Re: [HTML 4.0 draft] (further) comments on ACRONYM

Jordan Reiter (jreiter@mail.slc.edu)
Fri, 11 Jul 1997 03:34:55 -0400


Date: Fri, 11 Jul 1997 03:34:55 -0400
Message-Id: <l03110703afeb591e40be@[198.77.183.164]>
In-Reply-To: <199707101435.QAA18931@melimelo.enst-bretagne.fr>
To: Aymeric.PoulainMaubant@enst-bretagne.fr, www-html@w3.org
From: Jordan Reiter <jreiter@mail.slc.edu>
Subject: Re: [HTML 4.0 draft] (further) comments on ACRONYM

At 2:35 PM -0000 7/10/97, Aymeric Poulain Maubant wrote:

>The above solution is not elegant. But despite of this, I think
>we still should consider the above two points.
No it is not.  It is yucky.  For browsers that are not yet fully your-idea
compliant (ie, NONE OF THEM), the acronym would not show up at all.  And
even if Netscape and Internet Explorer leaped to create a new version that
did implement it, most users wouldn't rush to download it.

As far as I understand it, ACRONYM is a logical entity, ie, one which says,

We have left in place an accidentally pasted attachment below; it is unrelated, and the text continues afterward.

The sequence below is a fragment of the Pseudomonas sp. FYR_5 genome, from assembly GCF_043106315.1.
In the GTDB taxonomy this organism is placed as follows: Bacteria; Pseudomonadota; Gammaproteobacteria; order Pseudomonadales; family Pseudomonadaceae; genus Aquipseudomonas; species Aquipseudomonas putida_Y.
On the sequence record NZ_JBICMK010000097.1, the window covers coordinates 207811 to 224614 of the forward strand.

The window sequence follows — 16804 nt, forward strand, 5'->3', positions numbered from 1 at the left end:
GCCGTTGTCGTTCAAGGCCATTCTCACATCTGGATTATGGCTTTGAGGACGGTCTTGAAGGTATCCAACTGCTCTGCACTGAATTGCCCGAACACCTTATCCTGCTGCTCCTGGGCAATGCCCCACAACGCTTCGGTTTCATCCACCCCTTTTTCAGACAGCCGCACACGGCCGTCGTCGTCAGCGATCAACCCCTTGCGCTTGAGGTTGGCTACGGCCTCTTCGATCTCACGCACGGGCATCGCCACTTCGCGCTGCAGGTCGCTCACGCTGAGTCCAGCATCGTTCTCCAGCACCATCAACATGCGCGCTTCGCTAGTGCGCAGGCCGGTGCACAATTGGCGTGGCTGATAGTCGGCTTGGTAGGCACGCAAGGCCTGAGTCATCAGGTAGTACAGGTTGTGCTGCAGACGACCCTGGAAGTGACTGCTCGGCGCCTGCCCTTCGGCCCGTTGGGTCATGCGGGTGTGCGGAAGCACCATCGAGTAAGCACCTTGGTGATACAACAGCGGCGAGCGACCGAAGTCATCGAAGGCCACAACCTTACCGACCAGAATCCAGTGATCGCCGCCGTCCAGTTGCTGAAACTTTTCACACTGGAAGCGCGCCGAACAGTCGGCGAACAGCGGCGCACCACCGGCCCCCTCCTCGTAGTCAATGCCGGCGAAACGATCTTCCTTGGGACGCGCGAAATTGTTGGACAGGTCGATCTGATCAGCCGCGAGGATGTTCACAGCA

"the text between me tags is an acronym.  Render it how you like."  Thus,
the content of the entity *must* be an actual acronym.  I think an elegant
solution is:

<P>Perhaps one of the most ironic things about <ACRONYM TITLE="HyperText
Markup Language>HTML</ACRONYM>, or <DFN>HyperText Markup Language</DFN> is
that although its purpose is often described as providing a visual,
graphical interface to the Internet, when in fact HTML is a structural
language which is meant to contain little or no visual information at all.

The ACRONYM attribute is thus used for the defining instance of the term.
After that, it's up to the viewer to remember the acronyms.  Heck, it's
what I had to do whenever they came up in class.

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[                    Jordan Reiter                     ]
[            mailto:jreiter@mail.slc.edu               ]
[ "You can't just say, 'I don't want to get involved.' ]
[  The universe got you involved."  --Hal Lipset, P.I. ]
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